Olympics Blog, Day 6: Crash and burn
Lindsey Vonn knew just how dangerous the Vancouver slopes could be.
She’s watched opponent after opponent wipe out in violent crash after violent crash while she survived the course Wednesday and captured Olympic gold in the downhill.
TV cameras caught Vonn grimacing and shielding her eyes at the sight of many of the wrecks. While she’d battled through pain of her own — a severely bruised shin nearly kept her out of the Olympics completely — she also saw plenty of evidence that more pain could be in store if one slight mistake were made or one rough patch threw her off course.
Thursday, it was Vonn’s turn to fall, and Team USA fans who’ve enjoyed success after success for American athletes so far this week got a reminder that there are no guarantees at the Olympics.
Vonn surged into the lead after a dominant first half of the super-combined, but on her second run she skied aggressively, caught the tip of a ski on a gate and wiped out. No gold medal. No medal at all.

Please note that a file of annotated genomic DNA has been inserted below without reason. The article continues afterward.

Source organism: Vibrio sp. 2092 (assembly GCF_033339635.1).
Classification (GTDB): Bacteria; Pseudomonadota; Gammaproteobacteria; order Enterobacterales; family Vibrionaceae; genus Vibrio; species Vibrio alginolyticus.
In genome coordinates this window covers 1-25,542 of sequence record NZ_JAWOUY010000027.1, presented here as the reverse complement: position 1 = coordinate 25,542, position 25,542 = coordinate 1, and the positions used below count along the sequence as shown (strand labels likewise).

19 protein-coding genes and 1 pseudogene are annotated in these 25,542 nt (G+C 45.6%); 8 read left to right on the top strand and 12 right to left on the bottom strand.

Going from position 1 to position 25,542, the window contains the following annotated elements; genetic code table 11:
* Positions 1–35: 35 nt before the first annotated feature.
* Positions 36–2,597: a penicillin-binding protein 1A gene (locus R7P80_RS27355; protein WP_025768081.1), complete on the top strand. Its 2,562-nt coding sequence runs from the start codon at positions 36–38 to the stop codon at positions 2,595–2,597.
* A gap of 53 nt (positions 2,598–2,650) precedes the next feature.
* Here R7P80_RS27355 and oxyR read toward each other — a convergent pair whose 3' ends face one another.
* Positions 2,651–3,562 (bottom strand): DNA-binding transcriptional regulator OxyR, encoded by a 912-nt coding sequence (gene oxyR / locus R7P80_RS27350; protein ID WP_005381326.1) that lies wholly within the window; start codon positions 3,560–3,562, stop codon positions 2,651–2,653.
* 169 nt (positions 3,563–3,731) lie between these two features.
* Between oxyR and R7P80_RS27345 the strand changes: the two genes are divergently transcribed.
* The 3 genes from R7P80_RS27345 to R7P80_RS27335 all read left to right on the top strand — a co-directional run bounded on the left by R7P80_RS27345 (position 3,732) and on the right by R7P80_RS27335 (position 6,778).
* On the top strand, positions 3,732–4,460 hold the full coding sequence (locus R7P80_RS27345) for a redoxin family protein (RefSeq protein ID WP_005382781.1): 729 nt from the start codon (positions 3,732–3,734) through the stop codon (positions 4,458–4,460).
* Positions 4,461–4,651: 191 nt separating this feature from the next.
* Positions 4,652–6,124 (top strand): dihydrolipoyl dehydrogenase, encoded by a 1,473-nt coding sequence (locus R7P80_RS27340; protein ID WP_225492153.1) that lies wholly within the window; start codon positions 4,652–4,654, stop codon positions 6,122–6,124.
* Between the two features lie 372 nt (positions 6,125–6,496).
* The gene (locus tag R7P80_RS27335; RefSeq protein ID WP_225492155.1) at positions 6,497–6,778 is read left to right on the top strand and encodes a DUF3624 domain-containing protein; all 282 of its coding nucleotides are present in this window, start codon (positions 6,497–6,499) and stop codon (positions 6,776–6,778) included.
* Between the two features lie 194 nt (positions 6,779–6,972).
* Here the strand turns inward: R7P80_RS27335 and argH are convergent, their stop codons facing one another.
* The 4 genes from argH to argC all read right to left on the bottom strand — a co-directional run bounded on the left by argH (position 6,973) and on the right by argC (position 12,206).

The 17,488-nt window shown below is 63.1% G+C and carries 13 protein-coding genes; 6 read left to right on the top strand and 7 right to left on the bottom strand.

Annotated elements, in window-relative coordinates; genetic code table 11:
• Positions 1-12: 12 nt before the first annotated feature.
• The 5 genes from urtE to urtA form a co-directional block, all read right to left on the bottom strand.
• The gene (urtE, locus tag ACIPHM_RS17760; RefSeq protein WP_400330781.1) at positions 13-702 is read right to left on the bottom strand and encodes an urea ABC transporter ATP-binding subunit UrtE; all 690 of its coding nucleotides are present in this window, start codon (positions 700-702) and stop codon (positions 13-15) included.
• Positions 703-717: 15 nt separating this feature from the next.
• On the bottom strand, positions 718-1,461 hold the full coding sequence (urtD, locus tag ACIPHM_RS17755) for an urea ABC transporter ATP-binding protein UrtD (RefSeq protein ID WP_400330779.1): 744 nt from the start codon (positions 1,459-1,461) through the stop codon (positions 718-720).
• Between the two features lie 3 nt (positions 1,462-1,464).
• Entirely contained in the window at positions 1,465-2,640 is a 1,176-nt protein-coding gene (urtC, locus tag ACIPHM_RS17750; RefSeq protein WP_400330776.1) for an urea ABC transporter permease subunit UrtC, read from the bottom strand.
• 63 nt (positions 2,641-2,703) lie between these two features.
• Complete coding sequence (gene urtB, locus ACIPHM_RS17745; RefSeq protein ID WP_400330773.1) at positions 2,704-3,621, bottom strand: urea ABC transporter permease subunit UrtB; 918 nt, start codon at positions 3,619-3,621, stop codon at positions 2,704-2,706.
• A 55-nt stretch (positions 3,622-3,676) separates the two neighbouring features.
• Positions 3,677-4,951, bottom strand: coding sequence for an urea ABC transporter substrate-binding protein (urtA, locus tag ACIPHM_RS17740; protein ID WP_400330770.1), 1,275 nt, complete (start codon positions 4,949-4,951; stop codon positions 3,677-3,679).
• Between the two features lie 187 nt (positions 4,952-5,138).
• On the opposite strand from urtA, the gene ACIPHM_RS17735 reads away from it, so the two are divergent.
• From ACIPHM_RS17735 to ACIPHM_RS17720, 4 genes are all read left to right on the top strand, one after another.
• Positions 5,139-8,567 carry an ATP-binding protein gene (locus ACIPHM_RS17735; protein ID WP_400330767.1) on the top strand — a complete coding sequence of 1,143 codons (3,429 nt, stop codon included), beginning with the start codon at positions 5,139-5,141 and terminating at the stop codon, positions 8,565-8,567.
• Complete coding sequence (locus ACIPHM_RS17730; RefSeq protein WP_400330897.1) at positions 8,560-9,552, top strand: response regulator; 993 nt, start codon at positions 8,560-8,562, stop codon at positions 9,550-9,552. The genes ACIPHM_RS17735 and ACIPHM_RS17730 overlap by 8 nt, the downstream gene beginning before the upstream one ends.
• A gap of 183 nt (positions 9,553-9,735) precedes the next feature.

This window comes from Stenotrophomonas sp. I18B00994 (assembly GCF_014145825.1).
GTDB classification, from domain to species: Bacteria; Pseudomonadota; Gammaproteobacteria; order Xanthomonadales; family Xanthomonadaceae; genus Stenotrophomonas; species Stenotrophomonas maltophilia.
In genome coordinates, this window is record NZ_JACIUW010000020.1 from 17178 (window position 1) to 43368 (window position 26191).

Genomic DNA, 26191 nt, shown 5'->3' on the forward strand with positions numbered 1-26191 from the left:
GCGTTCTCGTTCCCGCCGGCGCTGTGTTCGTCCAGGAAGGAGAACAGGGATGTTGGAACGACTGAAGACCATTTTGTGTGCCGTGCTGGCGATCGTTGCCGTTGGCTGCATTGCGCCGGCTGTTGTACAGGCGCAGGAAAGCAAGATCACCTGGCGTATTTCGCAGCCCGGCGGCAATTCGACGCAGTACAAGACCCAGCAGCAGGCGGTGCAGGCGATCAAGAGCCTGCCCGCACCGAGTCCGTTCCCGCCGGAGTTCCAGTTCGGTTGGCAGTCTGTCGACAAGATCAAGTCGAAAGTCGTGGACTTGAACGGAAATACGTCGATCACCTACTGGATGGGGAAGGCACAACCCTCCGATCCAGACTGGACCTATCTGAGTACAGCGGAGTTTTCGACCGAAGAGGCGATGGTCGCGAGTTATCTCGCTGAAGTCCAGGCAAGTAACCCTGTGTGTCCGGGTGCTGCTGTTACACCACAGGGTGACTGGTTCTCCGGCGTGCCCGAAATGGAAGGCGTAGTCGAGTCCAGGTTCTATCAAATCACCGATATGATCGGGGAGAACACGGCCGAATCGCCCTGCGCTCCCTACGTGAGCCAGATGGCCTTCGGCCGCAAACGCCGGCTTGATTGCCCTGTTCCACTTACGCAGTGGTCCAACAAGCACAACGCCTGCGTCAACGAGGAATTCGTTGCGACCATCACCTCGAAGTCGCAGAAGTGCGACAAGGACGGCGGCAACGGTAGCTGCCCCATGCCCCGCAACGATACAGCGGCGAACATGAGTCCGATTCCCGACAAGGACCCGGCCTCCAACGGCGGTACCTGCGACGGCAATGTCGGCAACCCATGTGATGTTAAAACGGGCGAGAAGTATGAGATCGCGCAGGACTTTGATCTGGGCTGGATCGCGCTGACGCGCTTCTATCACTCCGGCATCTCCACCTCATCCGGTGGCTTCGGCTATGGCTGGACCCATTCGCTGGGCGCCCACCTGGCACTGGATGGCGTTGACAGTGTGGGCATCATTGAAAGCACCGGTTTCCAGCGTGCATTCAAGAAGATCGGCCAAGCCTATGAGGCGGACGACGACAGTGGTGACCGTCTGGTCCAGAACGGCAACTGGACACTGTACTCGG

Later in the women’s half pipe, the USA was again favored for the gold as defending champ Hannah Teeter was scheduled to ride.
Australia’s Torah Bright overcame a fall on her first ride, nailed all of her tricks on the second and surged into first place. Competitor after competitor tumbled to the bottom of the halfpipe attempting to outdo her. Teter didn’t fall, but she wasn’t at her sharpest on her final ride and took second.
Unlike Wednesday night when American Shaun White defended his gold in awe-inspiring fashion, the USA was forced to settle for second.
WHAT THE …?
In all of my previous years of watching the Olympics, I’ve never watched the skeleton competition.
That’s changing as I type this.
Oh … my … goodness.
For all the talk about the danger of the luge and the halfpipe, skeleton is the craziest Olympic event I’ve ever seen. It’s basically a head-first luge, with seemingly less control and faster speed.
I really hope this doesn’t end badly for anyone.